Panormo Guitar Building Process

Panormo Headstock
This is what I’m attempting to duplicate for the headstock - neck joint. It’s an inserted V-joint, and pretty tricky to make.
Original Headstock

Original Headstock

Plans

Plans

Making Plans
I start by making a poster board template of the guitar. I’ll use this template as a guide when bending the sides, and cutting the top and bottom. The neck shape and exact length are critical for layout as well.
Headstock Template
I’ve glued a figured piece of curly maple on top of the clear white maple - this will give a nice figured appearance on the top, but will be stronger than a solid piece of figured maple. My headstock template is ready to trace once I center it on the wood.
Headstock Template

Headstock Template

Ramped Jig

Ramped Jig

Difficult Joint

Difficult Joint

V-Neck Joint
I’ve created a ramped template to route the angled surface required in the headstock. I sawed the angled sides with a super fine toothed hand saw and then cleaned the rest of the wood out with a chisel. The second photo shows what a complex joint this is.
Finished V-Joint
I glued and clamped the joint and let it set overnight. This is a critical joint and needs to be strong. The V-insertion design used by Panormo makes this joint very strong indeed.
Rough Carved Neck

Rough Carved Neck

Panormo Heel

Panormo Heel

Building the Neck
Now that the headstock is roughed out, it’s time to carve the heel. Panormo and Lacote carved their heels with a very tiny heel cap and an abrupt radius which renders a very petite heel compared to modern day guitars. It is unique and I am very fond of the look. Here you see the tiny carved heel. Panormo used a fairly large slipper as compared to typical Spanish necks. I have left it wide and long, and will dress it up a little before assembling the neck to the guitar body. I have no specific measurements for the heel or slipper so I am approximating based on photos I’ve seen. The center portion of the neck remains unshaped until after the neck is glued into the body. This aids in alignment and clamping in the upcoming construction sequence.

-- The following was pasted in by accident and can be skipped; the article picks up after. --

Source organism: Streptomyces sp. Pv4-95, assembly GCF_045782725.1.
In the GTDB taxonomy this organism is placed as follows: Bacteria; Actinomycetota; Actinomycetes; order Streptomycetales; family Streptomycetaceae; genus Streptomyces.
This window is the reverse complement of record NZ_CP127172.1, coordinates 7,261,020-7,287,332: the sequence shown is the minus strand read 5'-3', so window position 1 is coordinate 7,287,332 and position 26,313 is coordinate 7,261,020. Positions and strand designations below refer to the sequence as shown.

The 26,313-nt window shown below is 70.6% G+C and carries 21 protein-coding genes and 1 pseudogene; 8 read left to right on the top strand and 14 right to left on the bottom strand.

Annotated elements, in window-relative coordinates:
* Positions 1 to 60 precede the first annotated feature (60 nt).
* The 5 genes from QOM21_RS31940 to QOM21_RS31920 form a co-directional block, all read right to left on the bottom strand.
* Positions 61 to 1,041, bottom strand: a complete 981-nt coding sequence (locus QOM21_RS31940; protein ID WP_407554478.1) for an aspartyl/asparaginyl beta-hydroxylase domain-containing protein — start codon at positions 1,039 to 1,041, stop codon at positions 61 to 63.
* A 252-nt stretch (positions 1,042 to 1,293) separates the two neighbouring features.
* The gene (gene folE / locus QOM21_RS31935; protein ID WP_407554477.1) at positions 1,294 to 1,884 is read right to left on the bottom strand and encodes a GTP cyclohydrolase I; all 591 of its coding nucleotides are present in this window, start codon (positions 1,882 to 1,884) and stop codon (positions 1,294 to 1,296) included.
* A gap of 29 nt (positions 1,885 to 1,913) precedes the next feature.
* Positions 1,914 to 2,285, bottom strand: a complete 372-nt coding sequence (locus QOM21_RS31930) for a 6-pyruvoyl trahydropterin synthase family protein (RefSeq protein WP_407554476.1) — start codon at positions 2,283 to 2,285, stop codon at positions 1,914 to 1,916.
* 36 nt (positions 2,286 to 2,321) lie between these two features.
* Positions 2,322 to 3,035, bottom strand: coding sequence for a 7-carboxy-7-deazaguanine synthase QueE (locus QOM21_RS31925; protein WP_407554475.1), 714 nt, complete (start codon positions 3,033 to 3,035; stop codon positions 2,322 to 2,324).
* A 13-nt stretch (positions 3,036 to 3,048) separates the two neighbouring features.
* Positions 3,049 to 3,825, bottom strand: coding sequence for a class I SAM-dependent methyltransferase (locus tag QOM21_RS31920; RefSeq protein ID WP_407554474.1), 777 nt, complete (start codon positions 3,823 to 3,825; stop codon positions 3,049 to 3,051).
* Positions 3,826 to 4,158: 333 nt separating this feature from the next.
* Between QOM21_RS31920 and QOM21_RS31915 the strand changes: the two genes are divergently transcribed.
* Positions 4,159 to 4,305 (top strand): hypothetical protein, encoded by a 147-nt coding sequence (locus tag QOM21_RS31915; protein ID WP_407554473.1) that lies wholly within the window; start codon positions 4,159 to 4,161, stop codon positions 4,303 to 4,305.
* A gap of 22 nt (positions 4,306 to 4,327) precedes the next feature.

The Soundboard
Now that the neck is as far along as I can take it right now, I’ll start on the sound board. The wood selection and bracing pattern for the sound board are the largest contributors to the tone of the instrument. For this guitar, a hybrid spruce was selected. It is Picea X lutzii (Lutz Spruce)which is a cross between sitka spruce and white spruce. It is only found in parts of lower Alaska and in British Columbia. This wood is very stiff and makes excellent sounding instruments. These two pieces are a book-matched set and were cut from a perfectly quartersawn billet. I will start by truing the joining edges to prepare for gluing the pieces together. In the second photo you see the top wood clamped into place with a 24” straight edge. This will serve as a guide for my router to make a perfectly straight and true edge.
Spruce Soundboard Planks

Spruce Soundboard Planks

Straight Edge Trimming Guide

Straight Edge Trimming Guide

Routing the Edge

Routing the Edge

Trimming the Edges
In this photo you see the top wood clamped into place with a 24” straight edge. This will serve as a guide for my router to make a perfectly straight and true edge.
Finishing the Soundboard
The top has been glued, cut to shape, and sanded smooth. Here is a close up photo showing the unique grain and figure in this wood. The company that harvests this wood calls this particular grain pattern “shattered glass” spruce. It has strong vertical and horizontal features. I wiped some Naptha on this piece to bring out the color for this photo.
Glued Soundboard

Glued Soundboard

Lutz Spruce Close-up

Lutz Spruce Close-up